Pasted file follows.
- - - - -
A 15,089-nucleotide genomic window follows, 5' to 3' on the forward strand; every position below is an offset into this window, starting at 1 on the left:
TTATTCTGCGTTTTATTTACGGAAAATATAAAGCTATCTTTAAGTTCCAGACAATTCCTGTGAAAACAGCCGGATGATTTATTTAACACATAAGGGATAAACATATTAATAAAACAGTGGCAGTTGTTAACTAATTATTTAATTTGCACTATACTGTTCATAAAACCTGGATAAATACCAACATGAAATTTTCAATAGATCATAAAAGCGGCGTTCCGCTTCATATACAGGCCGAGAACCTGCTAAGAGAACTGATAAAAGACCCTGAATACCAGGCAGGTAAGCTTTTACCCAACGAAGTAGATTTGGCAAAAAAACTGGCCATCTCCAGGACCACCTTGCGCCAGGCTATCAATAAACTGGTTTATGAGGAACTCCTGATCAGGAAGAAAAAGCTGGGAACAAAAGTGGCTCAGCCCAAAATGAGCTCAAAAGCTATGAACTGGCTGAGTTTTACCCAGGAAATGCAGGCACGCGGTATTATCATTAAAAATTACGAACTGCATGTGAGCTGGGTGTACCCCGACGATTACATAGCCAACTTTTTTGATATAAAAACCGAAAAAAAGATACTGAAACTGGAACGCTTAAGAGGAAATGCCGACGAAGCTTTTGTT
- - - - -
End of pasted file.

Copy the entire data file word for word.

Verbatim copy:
A 15,089-nucleotide genomic window follows, 5' to 3' on the forward strand; every position below is an offset into this window, starting at 1 on the left:
TTATTCTGCGTTTTATTTACGGAAAATATAAAGCTATCTTTAAGTTCCAGACAATTCCTGTGAAAACAGCCGGATGATTTATTTAACACATAAGGGATAAACATATTAATAAAACAGTGGCAGTTGTTAACTAATTATTTAATTTGCACTATACTGTTCATAAAACCTGGATAAATACCAACATGAAATTTTCAATAGATCATAAAAGCGGCGTTCCGCTTCATATACAGGCCGAGAACCTGCTAAGAGAACTGATAAAAGACCCTGAATACCAGGCAGGTAAGCTTTTACCCAACGAAGTAGATTTGGCAAAAAAACTGGCCATCTCCAGGACCACCTTGCGCCAGGCTATCAATAAACTGGTTTATGAGGAACTCCTGATCAGGAAGAAAAAGCTGGGAACAAAAGTGGCTCAGCCCAAAATGAGCTCAAAAGCTATGAACTGGCTGAGTTTTACCCAGGAAATGCAGGCACGCGGTATTATCATTAAAAATTACGAACTGCATGTGAGCTGGGTGTACCCCGACGATTACATAGCCAACTTTTTTGATATAAAAACCGAAAAAAAGATACTGAAACTGGAACGCTTAAGAGGAAATGCCGACGAAGCTTTTGTT